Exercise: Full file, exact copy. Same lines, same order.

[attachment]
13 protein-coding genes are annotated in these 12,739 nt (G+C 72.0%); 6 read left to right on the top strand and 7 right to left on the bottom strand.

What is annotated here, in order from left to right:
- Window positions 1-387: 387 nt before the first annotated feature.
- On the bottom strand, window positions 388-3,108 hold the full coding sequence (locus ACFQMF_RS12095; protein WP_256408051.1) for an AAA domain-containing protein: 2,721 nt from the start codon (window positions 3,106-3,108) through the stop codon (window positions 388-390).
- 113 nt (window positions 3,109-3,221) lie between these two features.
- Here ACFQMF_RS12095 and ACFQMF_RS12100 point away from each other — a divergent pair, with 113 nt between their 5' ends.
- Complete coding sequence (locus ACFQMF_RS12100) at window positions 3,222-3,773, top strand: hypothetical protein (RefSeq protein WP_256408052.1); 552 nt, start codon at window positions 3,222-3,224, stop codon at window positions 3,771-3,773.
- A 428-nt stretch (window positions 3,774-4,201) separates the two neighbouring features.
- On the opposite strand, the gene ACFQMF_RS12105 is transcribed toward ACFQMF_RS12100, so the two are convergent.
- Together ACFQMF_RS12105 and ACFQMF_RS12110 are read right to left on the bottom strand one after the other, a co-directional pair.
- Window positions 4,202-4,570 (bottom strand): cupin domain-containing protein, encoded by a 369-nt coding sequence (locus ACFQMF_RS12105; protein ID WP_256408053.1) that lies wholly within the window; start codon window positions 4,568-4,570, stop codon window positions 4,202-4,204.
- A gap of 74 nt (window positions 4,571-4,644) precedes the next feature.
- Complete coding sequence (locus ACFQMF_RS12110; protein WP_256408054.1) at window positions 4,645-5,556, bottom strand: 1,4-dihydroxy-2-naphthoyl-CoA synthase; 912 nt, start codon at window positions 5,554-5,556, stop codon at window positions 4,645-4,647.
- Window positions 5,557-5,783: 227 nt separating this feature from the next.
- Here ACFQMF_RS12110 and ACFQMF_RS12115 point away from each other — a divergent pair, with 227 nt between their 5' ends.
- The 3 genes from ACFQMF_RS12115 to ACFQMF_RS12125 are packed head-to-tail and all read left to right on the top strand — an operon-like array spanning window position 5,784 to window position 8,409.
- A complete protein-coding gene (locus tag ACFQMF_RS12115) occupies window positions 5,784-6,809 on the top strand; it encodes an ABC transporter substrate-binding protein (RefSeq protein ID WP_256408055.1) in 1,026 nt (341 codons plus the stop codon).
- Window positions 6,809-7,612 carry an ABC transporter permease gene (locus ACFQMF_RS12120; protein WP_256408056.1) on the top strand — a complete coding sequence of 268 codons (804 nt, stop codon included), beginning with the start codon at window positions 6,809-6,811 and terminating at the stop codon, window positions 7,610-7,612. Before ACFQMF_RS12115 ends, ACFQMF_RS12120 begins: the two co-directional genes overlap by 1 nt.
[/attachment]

13 protein-coding genes are annotated in these 12,739 nt (G+C 72.0%); 6 read left to right on the top strand and 7 right to left on the bottom strand.

What is annotated here, in order from left to right:
- Window positions 1-387: 387 nt before the first annotated feature.
- On the bottom strand, window positions 388-3,108 hold the full coding sequence (locus ACFQMF_RS12095; protein WP_256408051.1) for an AAA domain-containing protein: 2,721 nt from the start codon (window positions 3,106-3,108) through the stop codon (window positions 388-390).
- 113 nt (window positions 3,109-3,221) lie between these two features.
- Here ACFQMF_RS12095 and ACFQMF_RS12100 point away from each other — a divergent pair, with 113 nt between their 5' ends.
- Complete coding sequence (locus ACFQMF_RS12100) at window positions 3,222-3,773, top strand: hypothetical protein (RefSeq protein WP_256408052.1); 552 nt, start codon at window positions 3,222-3,224, stop codon at window positions 3,771-3,773.
- A 428-nt stretch (window positions 3,774-4,201) separates the two neighbouring features.
- On the opposite strand, the gene ACFQMF_RS12105 is transcribed toward ACFQMF_RS12100, so the two are convergent.
- Together ACFQMF_RS12105 and ACFQMF_RS12110 are read right to left on the bottom strand one after the other, a co-directional pair.
- Window positions 4,202-4,570 (bottom strand): cupin domain-containing protein, encoded by a 369-nt coding sequence (locus ACFQMF_RS12105; protein ID WP_256408053.1) that lies wholly within the window; start codon window positions 4,568-4,570, stop codon window positions 4,202-4,204.
- A gap of 74 nt (window positions 4,571-4,644) precedes the next feature.
- Complete coding sequence (locus ACFQMF_RS12110; protein WP_256408054.1) at window positions 4,645-5,556, bottom strand: 1,4-dihydroxy-2-naphthoyl-CoA synthase; 912 nt, start codon at window positions 5,554-5,556, stop codon at window positions 4,645-4,647.
- Window positions 5,557-5,783: 227 nt separating this feature from the next.
- Here ACFQMF_RS12110 and ACFQMF_RS12115 point away from each other — a divergent pair, with 227 nt between their 5' ends.
- The 3 genes from ACFQMF_RS12115 to ACFQMF_RS12125 are packed head-to-tail and all read left to right on the top strand — an operon-like array spanning window position 5,784 to window position 8,409.
- A complete protein-coding gene (locus tag ACFQMF_RS12115) occupies window positions 5,784-6,809 on the top strand; it encodes an ABC transporter substrate-binding protein (RefSeq protein ID WP_256408055.1) in 1,026 nt (341 codons plus the stop codon).
- Window positions 6,809-7,612 carry an ABC transporter permease gene (locus ACFQMF_RS12120; protein WP_256408056.1) on the top strand — a complete coding sequence of 268 codons (804 nt, stop codon included), beginning with the start codon at window positions 6,809-6,811 and terminating at the stop codon, window positions 7,610-7,612. Before ACFQMF_RS12115 ends, ACFQMF_RS12120 begins: the two co-directional genes overlap by 1 nt.